No one expected Tobi to pass her GSCEs. ‘I’m not smart. I was a headache.’ But she ukdid. Followed by 2 As and a B at A-level and a law degree. The Bromleys are now paying for her to do her masters. ‘They don’t have to do that, they do it for me,’ she says, tears streaming down her cheeks. Later, Diana Bromley, a woman not given to emotional outbursts, admits that she rarely keeps her composure when talking about Tobi. ‘I remember the first time we took her on holiday to Cornwall, my husband taught her to fish, she was open to every opportunity. We let her know that our home was hers. She’s a very special member of our family.’ Does this happen often? ‘From time to time,’ Bromley says vaguely. ‘Other members of staff have their Tobis.’

The day the girls in Cornwall House were told that Frances Hartigan – or ‘Mummy H’ – was going to be their house mistress you could hear the screams from outside. Four girls lolling on the sofa watching Friends try to sum up why they love her. ‘She never gave up on me,’ one says. ‘I’m really dippy. And she’s showed me a way to be.’ Anna, 15, whose mother died when she was four, says simply, ‘This is my home.’ Upstairs, it is all Robert Pattinson posters, Impulse body spray and stashes of Haribos. Downstairs, Hartigan does her best to dress the municipal rooms with home comforts – and she always makes house breakfast, complete with homemade jam, ‘because if I didn’t, some girls wouldn’t eat for the day’. She trawled charity shops, buying every knife, fork, spoon and plate she could find. She scoots around the concept of ‘correct contact’. ‘The girls will say, “Ma’am, Ma’am, I need a hug!” And they get one.’

Both day-children and boarders do prep together in their houses. Afterwards, two 11-year-olds, Beth and Katie, linger at the Stables, round the back of the Bothy Music Centre. ‘If we help, we get an extra ride,’ Katie says. Nearby, a group of year 9s attend Allotment Club; the boys have found the foundations of a Victorian greenhouse and are waist-deep in mud. One pitches into the hole headfirst. ‘Ma’am. Look! I’m digging to Australia!’ In the distance, kayaks are being launched on the main lake while pigs graze in the Japanese garden.

Spencer Ellis is fond of the term ‘fresh start’ and uses it frequently in his discussions with children. ‘You can be whatever you want to be here, which is why it works for Tobi and others. It isn’t tattooed anywhere on you: “I live in a five-bed detached house in Cheam”, or “I live in a council flat in Chertsey”.’ And if some have a wobble just after getting back from the long holidays, this does not apply only to foundationers. ‘The child who doesn’t go to bed till 3am because mum doesn’t know where he is and doesn’t care is exactly the same as the child with a PlayStation in his room – arguably a form of neglect – who is allowed to stay up till 3am at the family villa in the Algarve.’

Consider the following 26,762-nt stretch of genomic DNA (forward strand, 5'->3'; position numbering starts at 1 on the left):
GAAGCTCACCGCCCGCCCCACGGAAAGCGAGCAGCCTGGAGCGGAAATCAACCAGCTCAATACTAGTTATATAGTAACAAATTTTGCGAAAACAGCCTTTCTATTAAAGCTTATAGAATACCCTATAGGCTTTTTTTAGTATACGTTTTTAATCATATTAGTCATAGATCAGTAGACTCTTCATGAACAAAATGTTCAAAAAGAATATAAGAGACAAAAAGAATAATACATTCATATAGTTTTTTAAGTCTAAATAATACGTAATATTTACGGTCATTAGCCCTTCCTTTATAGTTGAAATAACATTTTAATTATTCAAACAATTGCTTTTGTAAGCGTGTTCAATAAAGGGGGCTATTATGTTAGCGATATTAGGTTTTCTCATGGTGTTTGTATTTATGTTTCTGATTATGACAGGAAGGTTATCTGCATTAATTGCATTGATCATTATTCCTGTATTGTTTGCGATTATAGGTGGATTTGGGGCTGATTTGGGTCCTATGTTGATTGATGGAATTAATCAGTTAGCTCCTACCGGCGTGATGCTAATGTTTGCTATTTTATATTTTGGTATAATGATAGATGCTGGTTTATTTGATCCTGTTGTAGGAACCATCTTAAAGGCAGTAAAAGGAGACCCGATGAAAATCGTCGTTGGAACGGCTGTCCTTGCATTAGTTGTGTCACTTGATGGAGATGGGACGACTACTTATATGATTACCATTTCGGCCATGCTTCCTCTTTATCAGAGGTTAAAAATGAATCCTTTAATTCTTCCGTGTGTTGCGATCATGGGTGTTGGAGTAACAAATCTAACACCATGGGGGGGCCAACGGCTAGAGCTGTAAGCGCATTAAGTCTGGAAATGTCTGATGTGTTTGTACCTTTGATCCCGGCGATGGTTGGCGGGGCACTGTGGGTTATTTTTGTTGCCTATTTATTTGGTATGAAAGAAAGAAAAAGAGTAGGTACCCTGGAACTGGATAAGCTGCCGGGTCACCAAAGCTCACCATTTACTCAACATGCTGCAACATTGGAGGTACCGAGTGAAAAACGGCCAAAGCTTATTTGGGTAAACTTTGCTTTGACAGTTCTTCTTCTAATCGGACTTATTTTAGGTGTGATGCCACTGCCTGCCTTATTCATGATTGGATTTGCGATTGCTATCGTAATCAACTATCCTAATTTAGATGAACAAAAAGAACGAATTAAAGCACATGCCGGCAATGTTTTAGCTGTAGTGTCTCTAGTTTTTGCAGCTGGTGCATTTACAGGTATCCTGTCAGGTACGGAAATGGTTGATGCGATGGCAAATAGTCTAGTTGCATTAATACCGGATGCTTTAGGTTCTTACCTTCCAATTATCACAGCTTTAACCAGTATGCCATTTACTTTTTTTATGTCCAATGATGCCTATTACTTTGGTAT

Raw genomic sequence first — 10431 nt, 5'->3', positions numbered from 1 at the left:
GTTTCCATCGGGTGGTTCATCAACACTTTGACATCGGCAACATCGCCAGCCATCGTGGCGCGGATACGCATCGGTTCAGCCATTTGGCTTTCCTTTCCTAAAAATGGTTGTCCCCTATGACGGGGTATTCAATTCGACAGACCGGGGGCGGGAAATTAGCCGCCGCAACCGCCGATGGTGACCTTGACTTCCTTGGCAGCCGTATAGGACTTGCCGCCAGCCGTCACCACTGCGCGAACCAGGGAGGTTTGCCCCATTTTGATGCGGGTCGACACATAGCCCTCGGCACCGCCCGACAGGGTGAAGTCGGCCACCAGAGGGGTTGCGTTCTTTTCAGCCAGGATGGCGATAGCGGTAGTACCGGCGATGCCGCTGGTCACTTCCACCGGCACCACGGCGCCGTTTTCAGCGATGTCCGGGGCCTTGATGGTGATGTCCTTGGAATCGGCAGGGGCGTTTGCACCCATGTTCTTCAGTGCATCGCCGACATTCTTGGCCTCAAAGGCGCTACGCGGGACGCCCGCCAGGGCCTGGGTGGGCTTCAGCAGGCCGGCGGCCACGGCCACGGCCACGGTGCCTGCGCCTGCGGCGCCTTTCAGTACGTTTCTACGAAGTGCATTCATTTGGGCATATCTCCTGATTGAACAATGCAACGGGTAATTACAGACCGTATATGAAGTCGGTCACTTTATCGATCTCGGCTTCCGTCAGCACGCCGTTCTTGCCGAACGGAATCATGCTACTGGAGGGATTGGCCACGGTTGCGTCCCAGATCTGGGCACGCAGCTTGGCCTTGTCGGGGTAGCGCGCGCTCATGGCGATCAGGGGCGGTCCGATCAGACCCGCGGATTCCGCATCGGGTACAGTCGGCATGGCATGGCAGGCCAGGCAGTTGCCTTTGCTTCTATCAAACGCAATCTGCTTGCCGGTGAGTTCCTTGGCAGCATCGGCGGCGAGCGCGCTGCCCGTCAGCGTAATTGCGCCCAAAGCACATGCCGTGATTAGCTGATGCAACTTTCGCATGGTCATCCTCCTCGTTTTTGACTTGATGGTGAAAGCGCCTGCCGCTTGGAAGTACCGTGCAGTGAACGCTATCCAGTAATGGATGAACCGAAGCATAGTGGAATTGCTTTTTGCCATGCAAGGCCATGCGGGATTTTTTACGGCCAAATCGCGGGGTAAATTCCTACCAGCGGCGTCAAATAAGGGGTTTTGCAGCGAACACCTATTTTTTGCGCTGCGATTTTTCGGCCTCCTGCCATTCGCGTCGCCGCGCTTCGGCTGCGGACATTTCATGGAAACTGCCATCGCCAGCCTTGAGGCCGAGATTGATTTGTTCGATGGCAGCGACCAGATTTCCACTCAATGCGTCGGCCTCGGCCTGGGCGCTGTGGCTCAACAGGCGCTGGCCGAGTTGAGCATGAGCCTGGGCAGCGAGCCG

State boarding is fast becoming a popular halfway house between home and university, with some schools reporting as many as five applications for every sixth-form place. (Sixth-formers here must manage an allowance for food and laundry.) A further 42 boarding spaces will be available at Raas this September in its new sixth-form block, and if Spencer Ellis had the capital he would add 84 more, with some of those reserved for foundationers.

By 9pm, supper is over and the little ones are asleep. Enormous boys are being coaxed away from Pot Noodles and TV and steered towards showers. Spencer Ellis is hopping about the grounds, attending a raucous prize-giving in Kent House, ushering the odd teen to bed, unable to draw himself away. He is there because he wants to be, and children sense that. As I leave, I am cornered by Renice, a foundationer, who wears a fluffy dressing-gown and a businesslike expression. ‘The teachers here really, really care,’ she says. ‘They make you want to do well. Have you got that down?’ Then, gathering herself, ‘It’s just one big sleepover. Like it says in the brochure. Now, what else do you need to know?’

Names have been changed .